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Five-Day Online Boot Camp

Landmark College’s 5-Day Online Boot Camp for new and continuing college students who learn differently!

Dates: Monday, July 15 – Friday, July 19, 2024
Cost: $1,850

Do you want to feel better prepared and more confident as you begin or return to college this fall?

Are you a recent high school graduate or current college student who would like to:

  • Have a better understanding of your learning challenges and the relationship between neurodiversity & identity
  • Meet and learn from college students who share similar learning challenges and have found academic success
  • Shift the way you think about your learning strengths and challenges
  • Take a more active role in advocating for your educational needs
  • Explore new strategies for:
    • reading and writing
    • note-taking
    • test-taking
    • executive functioning
    • balancing academic and personal life

If this sounds like you, don’t miss Landmark College’s 5-day Online Boot Camp, where our experienced faculty will help you explore:

  • What science shows us about what we can do to improve our attention, memory, and motivation
  • Strategies and to support skills and perspective that are critical to success in college



Carroll Paré
[email protected]

Program Details

    • Personal consultations with your professor
      • Preprogram
      • Postprogram
    • Daily face-to-face group sessions 
    • Daily academic support check-ins with your professor
    • Three peer-mentor panels with Landmark College students and alumni
    • Four Learning Modules:
    • Chat sessions with LC students and alumni available throughout the program
    • Notes for Success—developed by you and supplemented by your professor

    Each learning module will help you to understand and get answers to questions like:

    Self-Identification: How would I describe my learning differences? What labels have been used to describe me and what do they mean? What are the benefits/limitations of learning labels? How “flexible” is my sense of myself as a learner?

    Self-Understanding: What are my strengths and challenges? What are my predictable patterns as a learner? What gets in the way of my academic and personal success? How does addressing out-of-classroom needs impact my academic success?

    Self-Strategies: What is the difference between study skills and learning strategies? What are some strategies I can use to be more successful? How can I improve my executive functioning and better retain academic information?

    Self-Advocacy: What does it mean to be a successful self-advocate? What is my learning profile and how can I communicate that to others? How can I be effective at getting the support I need? What are my rights under the law? What are some specific ways that I know I will need to advocate for myself?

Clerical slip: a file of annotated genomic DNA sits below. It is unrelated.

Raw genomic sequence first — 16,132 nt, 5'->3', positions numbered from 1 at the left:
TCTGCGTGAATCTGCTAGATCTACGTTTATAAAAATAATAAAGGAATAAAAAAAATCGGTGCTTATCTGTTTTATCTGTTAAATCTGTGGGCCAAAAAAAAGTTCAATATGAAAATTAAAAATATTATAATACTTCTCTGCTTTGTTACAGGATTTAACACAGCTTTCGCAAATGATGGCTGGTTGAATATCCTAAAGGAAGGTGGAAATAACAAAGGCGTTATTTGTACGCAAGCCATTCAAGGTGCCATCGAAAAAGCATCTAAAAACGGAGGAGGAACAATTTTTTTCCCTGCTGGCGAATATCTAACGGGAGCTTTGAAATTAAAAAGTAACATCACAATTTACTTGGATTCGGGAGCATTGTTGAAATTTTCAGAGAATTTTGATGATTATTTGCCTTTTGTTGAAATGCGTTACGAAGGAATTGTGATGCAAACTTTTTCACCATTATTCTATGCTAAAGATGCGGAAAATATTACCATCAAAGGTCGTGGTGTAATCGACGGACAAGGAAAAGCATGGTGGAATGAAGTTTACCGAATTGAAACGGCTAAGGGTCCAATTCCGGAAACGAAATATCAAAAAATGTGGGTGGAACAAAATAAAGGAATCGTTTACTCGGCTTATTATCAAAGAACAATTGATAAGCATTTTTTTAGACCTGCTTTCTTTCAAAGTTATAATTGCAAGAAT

• NOTE: All times are Eastern Time Zone. Each module is approximately 3 – 4 hours and all are asynchronous.

      Monday Tuesday Wednesday Thursday Friday
      Pre-Boot Camp Individual Meetings (Required) Module 1:
    Module 2:
    Module 3:
    Module 4:
    1 – 2:30 p.m. Welcome and Introductions (Required) Peer-to-Peer Panel (Required) Peer-to-Peer Panel (Required) Peer-to-Peer Panel (Required) Personal Learning Plan Sharing (Required)
      Module 1:
    Module 2:
    Module 3:
    Module 4:
    Post-Boot Camp Individual Meetings (Required)
    5 – 6 p.m. Academic Support
    Check-In (Required)
    Academic Support Check-In (Required) Academic Support Check-In (Required) Academic Support Check-In (Required)
  • How are the synchronous sessions structured?

    The synchronous group sessions take place in the early afternoon ET. After these 1.5–2 hour sessions, students are expected to complete the asynchronous module before the next day’s group session. The asynchronous modules take students 3 to 4 hours a day to complete. The activities in these modules include:

    • Watching a relevant documentary
    • Exercising Your Brain (and Body) Podcast Walks (choosing one of three podcasts, putting on headphones, and going for a walk)
    • Completing an online assessment of academic strengths and challenges
    • Listening and taking notes on a Landmark student’s senior capstone on neurodiversity
    • Creating a timeline of the “disability rights” movement
    • Visiting your colleges disability services office
    • Strategy exploration (for reading, writing, note-taking, test-taking, executive functioning, and academic/personal life balance
    • Everyday, students are adding to their “Notes for Future Success” document

    How do the Academic Check-ins work?

    Students check in with the professor to report on how the asynchronous work is going. If there are challenges, the professor will help develop strategies going forward. The length of these meetings vary, depending on the needs of the student.

    What are the goals of the Peer-to-Peer Panel?

    College-age students are most likely to learn from their peers, so the goal here is to introduce participants to students who have struggled, but are currently finding success in college. The professor will guide the panel with discussion topics and questions and there will be an opportunity for students to ask questions of the panelists as well. The focus during the past sessions were:

    • LD strengths and challenges in a college setting
    • Strategies for learning online
    • Making the most of support services
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